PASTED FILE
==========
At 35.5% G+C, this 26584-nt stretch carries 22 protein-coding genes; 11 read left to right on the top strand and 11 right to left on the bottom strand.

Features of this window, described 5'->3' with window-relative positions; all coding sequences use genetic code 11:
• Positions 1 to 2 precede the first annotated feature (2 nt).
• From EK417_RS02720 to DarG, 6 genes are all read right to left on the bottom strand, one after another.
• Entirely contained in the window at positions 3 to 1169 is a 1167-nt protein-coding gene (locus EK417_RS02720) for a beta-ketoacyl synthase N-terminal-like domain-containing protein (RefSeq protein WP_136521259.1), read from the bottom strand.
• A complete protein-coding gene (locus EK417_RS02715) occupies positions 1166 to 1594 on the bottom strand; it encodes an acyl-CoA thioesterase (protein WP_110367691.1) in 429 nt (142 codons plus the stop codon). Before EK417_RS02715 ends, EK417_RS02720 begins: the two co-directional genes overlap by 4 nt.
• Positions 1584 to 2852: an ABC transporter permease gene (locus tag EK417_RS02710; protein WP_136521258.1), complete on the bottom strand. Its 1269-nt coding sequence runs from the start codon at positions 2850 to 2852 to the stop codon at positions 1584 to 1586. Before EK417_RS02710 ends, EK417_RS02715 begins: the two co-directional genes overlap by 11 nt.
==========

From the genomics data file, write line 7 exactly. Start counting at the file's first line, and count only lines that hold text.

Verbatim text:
• Positions 1584 to 2852: an ABC transporter permease gene (locus tag EK417_RS02710; protein WP_136521258.1), complete on the bottom strand. Its 1269-nt coding sequence runs from the start codon at positions 2850 to 2852 to the stop codon at positions 1584 to 1586. Before EK417_RS02710 ends, EK417_RS02715 begins: the two co-directional genes overlap by 11 nt.